One of the strikeouts restricting total home automation is that you still have to helm many levels of control manually. Use of wireless technologies help you control and monitor many things from one central place. Consider smartphones, for example. When it comes to household maintenance systems, wireless seemed a vague fantasy. Then someone created ZigBee as a wireless standard. ZigBee is one recognizable, emerging standard that dominates wireless control of large home appliances.
ZigBee Smart Energy is the world’s leading standard for interoperable products that monitor, control, inform and automate the delivery and use of energy and water. It helps create greener homes by giving consumers the information and automation needed to easily reduce their consumption and save money, too.
This standard supports the diverse needs of a global ecosystem of utilities, product manufacturers and government groups as they plan to meet future energy and water needs.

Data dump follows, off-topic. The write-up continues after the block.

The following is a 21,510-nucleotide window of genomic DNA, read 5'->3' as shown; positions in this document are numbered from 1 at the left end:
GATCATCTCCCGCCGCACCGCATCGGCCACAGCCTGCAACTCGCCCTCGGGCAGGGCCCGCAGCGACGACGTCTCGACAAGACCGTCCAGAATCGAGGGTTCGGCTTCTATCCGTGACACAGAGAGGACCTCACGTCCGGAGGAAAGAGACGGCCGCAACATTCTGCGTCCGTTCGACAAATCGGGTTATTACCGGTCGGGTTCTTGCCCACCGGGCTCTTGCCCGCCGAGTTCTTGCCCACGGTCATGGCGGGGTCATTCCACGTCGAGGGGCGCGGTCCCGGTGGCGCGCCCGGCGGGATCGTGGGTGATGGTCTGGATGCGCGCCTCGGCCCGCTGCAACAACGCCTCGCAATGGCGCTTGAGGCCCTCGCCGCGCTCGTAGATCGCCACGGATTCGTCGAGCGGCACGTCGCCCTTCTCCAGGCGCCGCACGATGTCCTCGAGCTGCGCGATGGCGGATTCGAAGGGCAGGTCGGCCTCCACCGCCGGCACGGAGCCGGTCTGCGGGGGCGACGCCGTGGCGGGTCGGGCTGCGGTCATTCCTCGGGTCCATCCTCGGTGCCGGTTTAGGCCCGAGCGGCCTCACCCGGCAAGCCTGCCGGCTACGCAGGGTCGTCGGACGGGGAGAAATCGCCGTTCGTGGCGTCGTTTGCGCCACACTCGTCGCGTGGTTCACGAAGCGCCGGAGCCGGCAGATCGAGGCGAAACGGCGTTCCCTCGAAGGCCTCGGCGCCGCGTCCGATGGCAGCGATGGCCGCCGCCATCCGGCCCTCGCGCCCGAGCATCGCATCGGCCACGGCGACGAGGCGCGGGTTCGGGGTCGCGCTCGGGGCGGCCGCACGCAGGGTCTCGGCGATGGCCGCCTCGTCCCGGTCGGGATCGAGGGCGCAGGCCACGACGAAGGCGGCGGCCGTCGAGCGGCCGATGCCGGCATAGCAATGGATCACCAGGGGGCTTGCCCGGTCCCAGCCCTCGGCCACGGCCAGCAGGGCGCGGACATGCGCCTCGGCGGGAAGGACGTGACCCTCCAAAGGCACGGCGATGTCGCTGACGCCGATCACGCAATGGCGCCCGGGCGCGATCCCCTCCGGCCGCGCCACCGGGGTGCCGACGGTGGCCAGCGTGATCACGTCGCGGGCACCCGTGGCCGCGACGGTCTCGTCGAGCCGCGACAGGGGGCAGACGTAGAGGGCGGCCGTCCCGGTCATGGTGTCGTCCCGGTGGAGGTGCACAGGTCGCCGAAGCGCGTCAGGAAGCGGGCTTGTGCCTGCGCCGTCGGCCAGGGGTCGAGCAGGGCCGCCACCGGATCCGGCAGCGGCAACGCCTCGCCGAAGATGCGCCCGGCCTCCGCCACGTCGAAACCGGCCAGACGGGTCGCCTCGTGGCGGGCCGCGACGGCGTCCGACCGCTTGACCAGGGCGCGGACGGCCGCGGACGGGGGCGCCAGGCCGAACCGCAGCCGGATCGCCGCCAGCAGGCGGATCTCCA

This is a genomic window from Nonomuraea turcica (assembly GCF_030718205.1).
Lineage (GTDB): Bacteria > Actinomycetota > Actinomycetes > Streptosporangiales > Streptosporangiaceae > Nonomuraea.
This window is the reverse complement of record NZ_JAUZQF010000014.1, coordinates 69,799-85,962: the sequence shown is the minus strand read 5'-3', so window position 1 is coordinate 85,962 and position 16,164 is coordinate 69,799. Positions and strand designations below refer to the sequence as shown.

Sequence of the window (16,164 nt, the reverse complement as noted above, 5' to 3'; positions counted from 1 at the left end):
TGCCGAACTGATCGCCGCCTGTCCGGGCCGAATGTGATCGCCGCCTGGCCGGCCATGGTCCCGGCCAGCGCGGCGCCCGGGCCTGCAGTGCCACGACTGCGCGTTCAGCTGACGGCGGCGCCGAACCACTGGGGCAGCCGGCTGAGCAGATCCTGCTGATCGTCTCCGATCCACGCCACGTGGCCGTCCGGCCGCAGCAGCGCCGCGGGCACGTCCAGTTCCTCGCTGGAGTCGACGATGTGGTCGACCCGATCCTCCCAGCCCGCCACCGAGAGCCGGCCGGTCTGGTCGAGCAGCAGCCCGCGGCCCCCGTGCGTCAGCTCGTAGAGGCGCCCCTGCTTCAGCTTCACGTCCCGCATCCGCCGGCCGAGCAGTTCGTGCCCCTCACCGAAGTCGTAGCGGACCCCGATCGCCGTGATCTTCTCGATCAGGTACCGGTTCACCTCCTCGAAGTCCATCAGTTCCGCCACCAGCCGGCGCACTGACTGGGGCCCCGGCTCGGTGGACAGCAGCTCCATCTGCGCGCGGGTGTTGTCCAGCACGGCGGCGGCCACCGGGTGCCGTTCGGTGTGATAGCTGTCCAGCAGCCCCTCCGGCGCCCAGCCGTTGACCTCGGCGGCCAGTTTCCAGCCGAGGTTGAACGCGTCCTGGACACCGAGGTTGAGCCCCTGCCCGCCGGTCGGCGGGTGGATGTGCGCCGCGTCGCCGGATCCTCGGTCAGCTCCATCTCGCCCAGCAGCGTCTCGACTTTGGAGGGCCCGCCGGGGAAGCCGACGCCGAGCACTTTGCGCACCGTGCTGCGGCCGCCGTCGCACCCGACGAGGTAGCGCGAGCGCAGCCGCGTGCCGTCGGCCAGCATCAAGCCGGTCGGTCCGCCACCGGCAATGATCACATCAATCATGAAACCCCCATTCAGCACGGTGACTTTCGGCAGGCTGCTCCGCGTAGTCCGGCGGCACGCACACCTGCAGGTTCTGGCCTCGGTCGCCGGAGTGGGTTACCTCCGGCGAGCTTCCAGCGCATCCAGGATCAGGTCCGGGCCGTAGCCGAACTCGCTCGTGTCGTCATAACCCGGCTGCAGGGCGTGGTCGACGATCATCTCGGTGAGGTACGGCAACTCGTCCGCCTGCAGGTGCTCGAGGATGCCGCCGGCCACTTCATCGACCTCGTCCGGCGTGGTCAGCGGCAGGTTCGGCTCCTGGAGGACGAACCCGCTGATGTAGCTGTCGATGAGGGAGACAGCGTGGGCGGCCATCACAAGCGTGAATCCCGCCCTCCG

Going wireless is helping us facilitate media distribution and entertainment using WiFi protocols. WiFi has yet to make a splash in the appliance industry.
Both ZigBee and WiFi are wireless protocols that allow electronic devices, smart meters and utilities to wirelessly send data back and forth. This is the foundation of the burgeoning smart grid: the ability of utilities to receive data directly from their customers’ meters and for consumers to have access to the same data so they can conserve energy and save money off their monthly bills.
Appliance makers can now outfit their products with both Wi-Fi and ZigBee radios, so that they comply with the NIST-backed Smart Energy 2.0 open standard for smart grid devices. From automated teller machines and atomic clocks to mammograms and semiconductors, innumerable products and services rely in some way on technology, measurement, and standards provided by the National Institute of Standards and Technology. Will ZigBee and WiFi join together or compete to add wireless instrumentation for the scope of all home automation?
The advantage of joining technologies means that consumers won’t have to worry that they chose the wrong appliance, or that their Wi-Fi thermostat won’t communicate with their ZigBee meter, etc.